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Polymers 2014, 6(4), 1144-1163; doi:10.3390/polym6041144

Article
Some New Concepts of Shape Memory Effect of Polymers
Abbas Tcharkhtchi 1, Sofiane Abdallah-Elhirtsi 1,*, Kambiz Ebrahimi 2, Joseph Fitoussi 1, Mohammadali Shirinbayan 1 and Sedigheh Farzaneh 1
1
Laboratoire PIMM, UMR 8006 CNRS, Arts et Métiers ParisTech, Paris 75013, France; E-Mails: abbas.tcharkhtchi@ensam.eu (A.T.); joseph.fitoussi@ensam.eu (J.F.); mohammadali.shirinbayan@ensam.eu (M.S.); sedigheh.farzaneh@ensam.eu (S.F.)
2
School of Engineering, University of Bradford, West Yorkshire BD7 1DP, UK; E-Mail: m.ebrahimi@bradford.ac.uk
*
Author to whom correspondence should be addressed; E-Mail: sofiane.abdallah-elhirtsi@ensam.eu; Tel.: +33-1-44-24-61-05.
Received: 8 February 2014; in revised form: 1 April 2014 / Accepted: 2 April 2014 /
Published: 11 April 2014

Abstract

: In this study some new concepts regarding certain aspects related to shape memory polymers are presented. A blend of polylactic acid (PLA) (80%) and polybutylene succinate (PBS) (20%) was prepared first by extrusion, then by injection molding to obtain the samples. Tensile, stress-relaxation and recovery tests were performed on these samples at 70 °C. The results indicated that the blend can only regain 24% of its initial shape. It was shown that, this partial shape memory effect could be improved by successive cycles of shape memory tests. After a fourth cycle, the blend is able to regain 82% of its shape. These original results indicated that a polymer without (or with partial) shape memory effect may be transformed into a shape memory polymer without any chemical modification. In this work, we have also shown the relationship between shape memory and property memory effect. Mono and multi-frequency DMA (dynamic mechanical analyzer) tests on virgin and 100% recovered samples of polyurethane (PU) revealed that the polymer at the end of the shape memory tests regains 100% of its initial form without regaining some of its physical properties like glass transition temperature, tensile modulus, heat expansion coefficient and free volume fraction. Shape memory (with and without stress-relaxation) tests were performed on the samples in order to show the role of residual stresses during recovery tests. On the basis of the results we have tried to show the origin of the driving force responsible for shape memory effect.
Keywords:
polymers; shape memory effect; properties memory effect; polyurethane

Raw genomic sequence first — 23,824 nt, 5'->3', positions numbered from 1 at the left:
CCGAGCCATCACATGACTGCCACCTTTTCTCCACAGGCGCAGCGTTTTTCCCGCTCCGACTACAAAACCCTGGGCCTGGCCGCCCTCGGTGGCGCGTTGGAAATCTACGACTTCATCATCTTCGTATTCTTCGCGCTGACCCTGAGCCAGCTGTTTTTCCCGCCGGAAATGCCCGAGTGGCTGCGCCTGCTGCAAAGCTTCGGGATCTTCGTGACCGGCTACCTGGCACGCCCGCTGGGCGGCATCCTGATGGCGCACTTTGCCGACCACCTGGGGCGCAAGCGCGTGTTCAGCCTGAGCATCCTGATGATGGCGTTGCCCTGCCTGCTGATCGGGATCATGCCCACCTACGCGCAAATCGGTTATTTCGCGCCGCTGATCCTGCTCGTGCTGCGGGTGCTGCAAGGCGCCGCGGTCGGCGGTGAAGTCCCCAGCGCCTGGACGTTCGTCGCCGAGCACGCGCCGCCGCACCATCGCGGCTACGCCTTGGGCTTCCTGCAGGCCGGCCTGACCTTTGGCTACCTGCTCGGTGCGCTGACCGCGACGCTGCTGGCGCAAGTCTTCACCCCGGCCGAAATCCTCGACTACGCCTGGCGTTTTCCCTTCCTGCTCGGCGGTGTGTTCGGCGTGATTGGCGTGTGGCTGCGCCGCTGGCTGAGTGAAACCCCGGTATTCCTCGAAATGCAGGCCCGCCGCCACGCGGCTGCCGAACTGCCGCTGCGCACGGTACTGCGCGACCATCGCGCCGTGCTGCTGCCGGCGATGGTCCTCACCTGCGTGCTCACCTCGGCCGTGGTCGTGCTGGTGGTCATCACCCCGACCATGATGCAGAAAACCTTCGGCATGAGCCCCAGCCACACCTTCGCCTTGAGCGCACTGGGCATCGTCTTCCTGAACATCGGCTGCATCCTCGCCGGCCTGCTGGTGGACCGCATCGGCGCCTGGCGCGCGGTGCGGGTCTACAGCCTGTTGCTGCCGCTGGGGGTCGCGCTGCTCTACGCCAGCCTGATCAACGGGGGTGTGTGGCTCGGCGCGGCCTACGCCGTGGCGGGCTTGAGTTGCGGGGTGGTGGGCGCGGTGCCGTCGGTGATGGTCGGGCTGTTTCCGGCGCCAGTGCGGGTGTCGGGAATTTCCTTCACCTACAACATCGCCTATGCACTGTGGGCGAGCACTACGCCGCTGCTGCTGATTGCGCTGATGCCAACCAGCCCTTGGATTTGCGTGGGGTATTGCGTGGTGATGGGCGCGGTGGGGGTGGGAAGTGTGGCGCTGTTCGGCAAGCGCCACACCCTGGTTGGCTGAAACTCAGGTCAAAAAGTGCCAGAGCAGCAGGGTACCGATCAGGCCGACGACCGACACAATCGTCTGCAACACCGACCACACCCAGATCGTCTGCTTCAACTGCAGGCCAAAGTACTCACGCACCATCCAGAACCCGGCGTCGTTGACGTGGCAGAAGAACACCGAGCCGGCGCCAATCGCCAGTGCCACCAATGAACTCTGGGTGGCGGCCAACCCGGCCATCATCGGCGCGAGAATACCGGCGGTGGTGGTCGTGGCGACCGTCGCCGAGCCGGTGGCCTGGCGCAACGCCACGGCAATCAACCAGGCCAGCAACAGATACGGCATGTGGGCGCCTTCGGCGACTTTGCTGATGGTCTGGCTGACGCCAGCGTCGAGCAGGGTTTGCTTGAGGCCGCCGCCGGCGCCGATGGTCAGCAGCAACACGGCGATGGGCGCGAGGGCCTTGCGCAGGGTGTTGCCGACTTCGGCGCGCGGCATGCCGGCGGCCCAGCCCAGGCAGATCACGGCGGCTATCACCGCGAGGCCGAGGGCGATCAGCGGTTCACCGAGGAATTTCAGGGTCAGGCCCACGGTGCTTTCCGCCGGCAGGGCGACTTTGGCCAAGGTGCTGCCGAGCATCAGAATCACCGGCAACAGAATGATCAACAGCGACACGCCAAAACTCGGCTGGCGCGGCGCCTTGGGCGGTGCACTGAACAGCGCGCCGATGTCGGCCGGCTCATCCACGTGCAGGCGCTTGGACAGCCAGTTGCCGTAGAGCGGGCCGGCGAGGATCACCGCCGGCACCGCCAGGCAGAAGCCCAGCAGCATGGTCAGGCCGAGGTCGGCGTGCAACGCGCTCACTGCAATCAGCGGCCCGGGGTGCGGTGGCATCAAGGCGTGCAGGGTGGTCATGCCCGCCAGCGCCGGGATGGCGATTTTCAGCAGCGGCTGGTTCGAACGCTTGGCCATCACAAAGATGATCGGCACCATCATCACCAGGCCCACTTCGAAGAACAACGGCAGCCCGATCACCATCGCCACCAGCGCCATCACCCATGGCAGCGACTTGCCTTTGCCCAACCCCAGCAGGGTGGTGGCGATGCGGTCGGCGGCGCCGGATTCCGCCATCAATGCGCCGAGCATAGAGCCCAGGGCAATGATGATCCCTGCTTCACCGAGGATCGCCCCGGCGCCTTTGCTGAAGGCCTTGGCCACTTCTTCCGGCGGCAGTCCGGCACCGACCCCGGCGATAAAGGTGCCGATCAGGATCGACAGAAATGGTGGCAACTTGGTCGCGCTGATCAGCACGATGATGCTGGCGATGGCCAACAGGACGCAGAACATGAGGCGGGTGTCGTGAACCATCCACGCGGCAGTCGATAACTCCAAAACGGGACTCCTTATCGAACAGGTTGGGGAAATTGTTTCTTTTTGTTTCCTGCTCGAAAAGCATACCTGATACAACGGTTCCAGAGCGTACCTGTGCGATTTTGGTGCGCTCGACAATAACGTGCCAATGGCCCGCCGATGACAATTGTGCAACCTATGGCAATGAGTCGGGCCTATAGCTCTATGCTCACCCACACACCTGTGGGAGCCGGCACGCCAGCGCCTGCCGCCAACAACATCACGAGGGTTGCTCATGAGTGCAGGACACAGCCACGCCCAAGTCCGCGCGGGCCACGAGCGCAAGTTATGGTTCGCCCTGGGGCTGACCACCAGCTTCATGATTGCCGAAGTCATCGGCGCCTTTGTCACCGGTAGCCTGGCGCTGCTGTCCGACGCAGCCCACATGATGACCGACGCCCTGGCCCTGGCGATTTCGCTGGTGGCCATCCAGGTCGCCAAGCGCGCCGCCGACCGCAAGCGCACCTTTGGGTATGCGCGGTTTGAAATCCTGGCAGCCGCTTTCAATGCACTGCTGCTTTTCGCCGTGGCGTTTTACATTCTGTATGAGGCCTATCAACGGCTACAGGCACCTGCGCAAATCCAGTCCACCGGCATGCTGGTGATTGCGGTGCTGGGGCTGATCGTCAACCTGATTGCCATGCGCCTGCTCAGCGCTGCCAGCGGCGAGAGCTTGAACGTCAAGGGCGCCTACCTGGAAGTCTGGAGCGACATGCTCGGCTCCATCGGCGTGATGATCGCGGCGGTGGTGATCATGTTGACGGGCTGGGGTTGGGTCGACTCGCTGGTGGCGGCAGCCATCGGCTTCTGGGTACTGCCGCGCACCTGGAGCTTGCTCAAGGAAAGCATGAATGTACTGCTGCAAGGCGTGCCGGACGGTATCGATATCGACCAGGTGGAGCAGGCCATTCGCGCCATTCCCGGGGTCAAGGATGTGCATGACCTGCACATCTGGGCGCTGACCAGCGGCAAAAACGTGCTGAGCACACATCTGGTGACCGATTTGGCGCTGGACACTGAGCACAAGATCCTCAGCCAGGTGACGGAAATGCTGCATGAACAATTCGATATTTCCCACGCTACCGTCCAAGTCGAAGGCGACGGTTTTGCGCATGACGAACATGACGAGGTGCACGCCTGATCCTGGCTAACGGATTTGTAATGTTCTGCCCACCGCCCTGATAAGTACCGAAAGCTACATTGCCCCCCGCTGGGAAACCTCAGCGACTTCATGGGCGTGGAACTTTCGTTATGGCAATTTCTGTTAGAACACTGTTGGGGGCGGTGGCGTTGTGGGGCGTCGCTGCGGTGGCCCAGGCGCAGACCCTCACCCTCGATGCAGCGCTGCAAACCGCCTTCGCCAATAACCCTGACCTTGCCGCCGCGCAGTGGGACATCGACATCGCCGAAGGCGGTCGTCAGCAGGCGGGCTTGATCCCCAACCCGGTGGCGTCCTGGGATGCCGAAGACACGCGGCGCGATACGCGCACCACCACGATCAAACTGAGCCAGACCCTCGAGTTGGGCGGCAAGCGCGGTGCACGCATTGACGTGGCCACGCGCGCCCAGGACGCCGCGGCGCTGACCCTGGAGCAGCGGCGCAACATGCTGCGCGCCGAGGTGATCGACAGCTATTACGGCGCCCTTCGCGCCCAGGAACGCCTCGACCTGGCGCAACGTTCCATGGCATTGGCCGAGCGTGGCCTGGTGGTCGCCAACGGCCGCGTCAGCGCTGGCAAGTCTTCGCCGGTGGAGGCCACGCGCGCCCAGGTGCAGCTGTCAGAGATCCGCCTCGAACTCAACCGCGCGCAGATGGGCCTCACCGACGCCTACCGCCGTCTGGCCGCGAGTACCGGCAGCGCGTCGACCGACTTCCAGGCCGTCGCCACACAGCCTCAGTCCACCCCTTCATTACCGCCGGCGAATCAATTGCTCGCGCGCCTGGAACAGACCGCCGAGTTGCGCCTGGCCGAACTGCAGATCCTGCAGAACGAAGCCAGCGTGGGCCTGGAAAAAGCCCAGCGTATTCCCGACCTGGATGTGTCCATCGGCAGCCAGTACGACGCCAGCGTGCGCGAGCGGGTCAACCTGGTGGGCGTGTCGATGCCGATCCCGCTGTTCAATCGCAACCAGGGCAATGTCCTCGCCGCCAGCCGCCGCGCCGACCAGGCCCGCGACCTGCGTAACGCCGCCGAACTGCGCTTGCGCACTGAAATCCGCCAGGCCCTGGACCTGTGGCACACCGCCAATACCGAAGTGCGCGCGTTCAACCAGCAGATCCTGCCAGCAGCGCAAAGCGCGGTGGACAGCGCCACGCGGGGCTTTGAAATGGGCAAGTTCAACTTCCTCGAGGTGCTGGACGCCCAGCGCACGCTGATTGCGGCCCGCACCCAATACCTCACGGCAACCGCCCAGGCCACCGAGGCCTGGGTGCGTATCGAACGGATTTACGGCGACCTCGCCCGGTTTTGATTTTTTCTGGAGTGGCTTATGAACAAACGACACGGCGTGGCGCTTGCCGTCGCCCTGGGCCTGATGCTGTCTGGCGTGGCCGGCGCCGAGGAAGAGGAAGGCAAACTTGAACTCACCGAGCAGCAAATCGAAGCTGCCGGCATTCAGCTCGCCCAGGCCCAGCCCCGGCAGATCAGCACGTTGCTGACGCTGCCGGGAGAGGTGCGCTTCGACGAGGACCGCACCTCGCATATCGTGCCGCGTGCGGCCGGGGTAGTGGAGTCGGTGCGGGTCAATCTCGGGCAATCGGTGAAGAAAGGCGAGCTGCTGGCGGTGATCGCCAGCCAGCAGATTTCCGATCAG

1. Introduction

The capability of the shape memory polymers (SMPs) to remember their initial form under the action of stimulants is attractive in engineering applications. SMPs have a wide range of functions in the design of micro-biomedical components, medical devices, smart textiles, sensors, aerospace deployable equipment, and so on. This has resulted in a growing research interest in this field [1,2,3,4,5,6,7,8,9,10,11].

The ability of SMPs to change form could be programmed in various ways such as thermo mechanical; chemical, electrical and magnetic. Shape memory effects (SME) can be obtained by a process cycle. In the case of heating stimuli, the process can be summarized in successive steps: heating, deformation, relaxation, fixation and recovery.

A review of the literature gives a great deal of valuable information [12,13,14,15,16,17,18,19,20] about the SMPs; however the answers to a number of serious and foremost questions are still shrouded in mystery. For example, some macroscopic phenomena still lack a detailed understanding on the microscopic level. Thus, there is a need for further fundamental research on SMP and related concepts in order to develop their applications.

The first question is about the definition of SME. Does this effect concern only the macroscopic scale or is it reflected also in the microscopic shape change? In fact, it is usually common to consider SME for macroscopic changes. However, if the capacity to regain the initial (permanent) shape after certain stimulation, even at microscopic scale, is considered as SME, several phenomena like elasticity, shrinkage, swelling, thermal expansion, etc. can also be considered as various expressions of shape memory [21,22,23,24,25]. The definition of SME, in this way, helps us to understand its mechanism more fully on the microscopic and molecular scale. One of the objectives of this work is to demonstrate the importance of this new concept of SME.

The second question concerns the chemical, physical origins of SME and its mechanisms. It is generally accepted that shape memory effect is related to the presence of two different, hard and soft segments in the structure of polymers. The hard morphology stabilizes the permanent shape of the structure while the soft morphology allows the passage from permanent to temporary state or vice versa. In the case of cross-linked polymers, the cross-linkage points and the segments of the chains directly linked to these points may be considered as the hard zones of the morphology. These zones are responsible for the permanent state of the polymer because of their high stability. Moreover, there is no significant molecular motion in these zones. In the case of a blend, the mixture of two themoplastic polymers, one of the polymers (with higher glass transition temperature) may play the role of hard segment and the other one that of soft segment. The compatibility of these two polymers has a high influence. Even though this explanation is correct, it cannot respond to all of the questions related to the SME mechanism; for example it cannot illustrate the chemical and physical origin of SME. So our objective is also to bring in some new elements to explain the mechanism of SME. For example, we try to show the role of driving force during recovery.